Wednesday, January 13, 2010

Major earthquake in Haiti

A couple of thoughts about yesterday's major earthquake in Haiti...

First of all, since I had already mentioned that I'm supposed to go out there next week, here's where things stand in terms of the trip status and the village that we go to. The village itself is far enough away from the epicenter that things should be OK there (it is on the far west coast of Haiti nearest Jamaica and Cuba). I do not know yet what it means for the trip. The RMI staff that coordinates and runs the trip may have to focus on more serious issues in other villages; and there also may be transportation problems (roads there are horrible to begin with, and even when things are "normal" it takes months to repair the roads when they are damaged).

As far as the more important issue of Haiti itself and its recovery... It's really hard to describe what it's like in Haiti even in normal circumstances. People hear things like "poorest nation in the Western Hemisphere", and 80% of the people living below poverty; but that's hard to really grasp unless you've seen it for yourself. Homes are usually nothing more than simple un-reinforced concrete walls with a wooden roof, and it wouldn't take much to bring them down - especially since many of them are built into the side of mountains. Most of the people have almost nothing and live a very hard life; so something like this (added to the hurricane and flooding issues from the last couple of years) is just piling misery on misery. Here's a picture I took on our last trip, and you can see that these types of homes are not going to stand up to a serious earthquake:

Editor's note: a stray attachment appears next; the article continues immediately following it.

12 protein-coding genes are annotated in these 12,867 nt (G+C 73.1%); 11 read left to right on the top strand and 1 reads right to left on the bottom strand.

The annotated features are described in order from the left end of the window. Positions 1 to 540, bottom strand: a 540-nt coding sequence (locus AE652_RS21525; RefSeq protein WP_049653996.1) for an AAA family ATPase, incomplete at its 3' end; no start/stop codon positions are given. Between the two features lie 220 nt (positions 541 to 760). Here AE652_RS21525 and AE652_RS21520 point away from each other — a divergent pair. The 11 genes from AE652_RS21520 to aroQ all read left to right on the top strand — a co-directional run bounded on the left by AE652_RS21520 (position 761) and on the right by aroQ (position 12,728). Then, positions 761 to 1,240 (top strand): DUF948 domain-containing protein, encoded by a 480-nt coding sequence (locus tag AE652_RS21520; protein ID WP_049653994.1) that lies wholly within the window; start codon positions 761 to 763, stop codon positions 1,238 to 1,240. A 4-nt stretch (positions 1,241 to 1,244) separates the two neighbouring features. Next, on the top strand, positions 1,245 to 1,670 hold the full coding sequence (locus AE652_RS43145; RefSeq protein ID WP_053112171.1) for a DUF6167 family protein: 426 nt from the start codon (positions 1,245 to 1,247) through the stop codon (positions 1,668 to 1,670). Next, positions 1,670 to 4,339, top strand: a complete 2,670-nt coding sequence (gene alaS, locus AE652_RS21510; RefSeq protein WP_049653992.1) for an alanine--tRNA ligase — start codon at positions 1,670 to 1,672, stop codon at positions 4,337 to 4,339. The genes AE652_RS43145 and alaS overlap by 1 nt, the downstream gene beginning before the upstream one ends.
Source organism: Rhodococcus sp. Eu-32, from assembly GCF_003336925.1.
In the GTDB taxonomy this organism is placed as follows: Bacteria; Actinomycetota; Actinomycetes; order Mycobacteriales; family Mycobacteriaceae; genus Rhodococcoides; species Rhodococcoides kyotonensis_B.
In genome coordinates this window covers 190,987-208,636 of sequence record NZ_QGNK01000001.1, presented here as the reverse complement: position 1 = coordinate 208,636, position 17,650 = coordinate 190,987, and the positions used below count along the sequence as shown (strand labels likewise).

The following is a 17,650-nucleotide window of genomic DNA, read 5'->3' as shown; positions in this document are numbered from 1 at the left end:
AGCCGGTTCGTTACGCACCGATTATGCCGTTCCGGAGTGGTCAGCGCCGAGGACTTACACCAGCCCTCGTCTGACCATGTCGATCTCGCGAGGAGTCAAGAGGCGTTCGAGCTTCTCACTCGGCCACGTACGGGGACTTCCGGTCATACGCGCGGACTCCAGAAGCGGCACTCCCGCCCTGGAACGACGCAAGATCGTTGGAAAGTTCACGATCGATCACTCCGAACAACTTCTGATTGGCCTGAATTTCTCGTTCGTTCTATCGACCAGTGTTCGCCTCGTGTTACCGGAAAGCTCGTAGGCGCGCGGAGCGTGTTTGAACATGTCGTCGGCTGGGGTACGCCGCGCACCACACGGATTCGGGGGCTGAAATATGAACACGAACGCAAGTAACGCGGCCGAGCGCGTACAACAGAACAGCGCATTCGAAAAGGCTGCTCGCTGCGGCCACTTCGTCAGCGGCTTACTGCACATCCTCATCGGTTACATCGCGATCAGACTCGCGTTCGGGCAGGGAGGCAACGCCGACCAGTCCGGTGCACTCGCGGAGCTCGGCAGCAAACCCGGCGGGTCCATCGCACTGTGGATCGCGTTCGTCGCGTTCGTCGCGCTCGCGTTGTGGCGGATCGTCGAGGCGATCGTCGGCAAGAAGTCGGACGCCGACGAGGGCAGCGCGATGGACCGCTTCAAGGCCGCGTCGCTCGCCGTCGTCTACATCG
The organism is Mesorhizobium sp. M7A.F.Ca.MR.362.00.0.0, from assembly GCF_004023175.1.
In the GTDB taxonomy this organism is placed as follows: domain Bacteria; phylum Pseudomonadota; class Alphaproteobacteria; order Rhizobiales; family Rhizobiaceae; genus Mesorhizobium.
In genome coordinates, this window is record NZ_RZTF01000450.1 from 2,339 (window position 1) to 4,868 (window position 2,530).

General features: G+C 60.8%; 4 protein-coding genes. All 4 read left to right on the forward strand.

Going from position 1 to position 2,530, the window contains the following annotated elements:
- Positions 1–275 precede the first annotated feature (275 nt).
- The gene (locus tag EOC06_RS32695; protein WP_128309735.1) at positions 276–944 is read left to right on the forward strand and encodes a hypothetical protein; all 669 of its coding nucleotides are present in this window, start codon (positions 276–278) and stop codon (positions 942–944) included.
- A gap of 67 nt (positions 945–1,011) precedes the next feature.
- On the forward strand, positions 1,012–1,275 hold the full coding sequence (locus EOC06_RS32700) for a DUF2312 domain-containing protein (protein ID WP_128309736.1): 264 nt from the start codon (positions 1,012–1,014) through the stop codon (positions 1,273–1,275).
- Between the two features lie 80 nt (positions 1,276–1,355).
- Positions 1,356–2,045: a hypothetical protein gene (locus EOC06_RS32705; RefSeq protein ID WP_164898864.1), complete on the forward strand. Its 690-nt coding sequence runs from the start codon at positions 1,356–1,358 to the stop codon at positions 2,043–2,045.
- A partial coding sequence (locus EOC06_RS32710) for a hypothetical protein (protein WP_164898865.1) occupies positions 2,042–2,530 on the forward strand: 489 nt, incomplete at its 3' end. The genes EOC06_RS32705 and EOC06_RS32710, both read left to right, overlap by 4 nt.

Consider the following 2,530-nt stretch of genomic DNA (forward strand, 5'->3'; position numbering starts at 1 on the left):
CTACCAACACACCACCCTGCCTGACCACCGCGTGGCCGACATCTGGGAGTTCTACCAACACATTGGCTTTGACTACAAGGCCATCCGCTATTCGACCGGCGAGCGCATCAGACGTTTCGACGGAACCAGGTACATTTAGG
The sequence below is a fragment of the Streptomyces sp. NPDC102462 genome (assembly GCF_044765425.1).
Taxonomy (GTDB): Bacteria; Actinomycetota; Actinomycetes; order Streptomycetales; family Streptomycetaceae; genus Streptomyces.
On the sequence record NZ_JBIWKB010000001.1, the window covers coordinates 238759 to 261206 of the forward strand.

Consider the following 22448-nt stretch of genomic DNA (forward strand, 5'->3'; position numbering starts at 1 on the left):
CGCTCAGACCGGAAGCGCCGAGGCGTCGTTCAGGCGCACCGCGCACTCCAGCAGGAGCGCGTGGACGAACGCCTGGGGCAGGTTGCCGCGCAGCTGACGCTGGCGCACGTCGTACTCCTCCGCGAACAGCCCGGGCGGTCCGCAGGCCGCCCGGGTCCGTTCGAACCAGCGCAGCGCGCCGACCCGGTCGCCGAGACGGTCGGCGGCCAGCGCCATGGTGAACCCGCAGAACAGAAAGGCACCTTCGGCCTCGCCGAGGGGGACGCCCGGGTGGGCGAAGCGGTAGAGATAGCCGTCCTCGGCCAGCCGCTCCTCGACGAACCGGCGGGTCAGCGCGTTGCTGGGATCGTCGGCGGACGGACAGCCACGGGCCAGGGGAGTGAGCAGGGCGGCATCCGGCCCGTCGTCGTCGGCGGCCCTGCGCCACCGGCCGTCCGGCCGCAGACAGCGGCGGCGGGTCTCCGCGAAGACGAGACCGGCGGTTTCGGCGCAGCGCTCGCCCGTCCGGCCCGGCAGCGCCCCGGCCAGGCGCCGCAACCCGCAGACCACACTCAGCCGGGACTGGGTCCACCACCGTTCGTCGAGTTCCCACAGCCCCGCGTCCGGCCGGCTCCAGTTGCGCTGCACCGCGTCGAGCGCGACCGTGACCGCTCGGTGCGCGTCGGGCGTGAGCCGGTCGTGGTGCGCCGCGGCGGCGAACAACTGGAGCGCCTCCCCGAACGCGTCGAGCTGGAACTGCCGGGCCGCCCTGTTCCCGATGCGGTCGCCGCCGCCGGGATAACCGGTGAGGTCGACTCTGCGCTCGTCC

Edited to add this LINK for some amazingly sad pictures taken by some missionaries in Haiti. The last set of photos of the homes on the hillside show what the average Haitian is now dealing with...

So, if you're reading this, don't just turn the channel or ignore the news stories online - these people are really going to need some serious help to keep things from descending into total chaos. They simply don't have the means to recover on their own. Pray for them, look for opportunities to provide assistance, do whatever you can do.

Along those lines, the organization that coordinates our trips out there and runs the Hope for Kidz program will certainly be involved in some direct efforts to help; keep an eye on their blog if you're interested in helping them out (I know from past experience that pretty much every penny of assistance that goes to them gets passed on to the people in Haiti). There will also of course be many other groups and organizations providing help and relief.

Thank you,
JD

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Please see this website to read more about the HFK program and to make donations:
RMI Hope For Kidz Website Link

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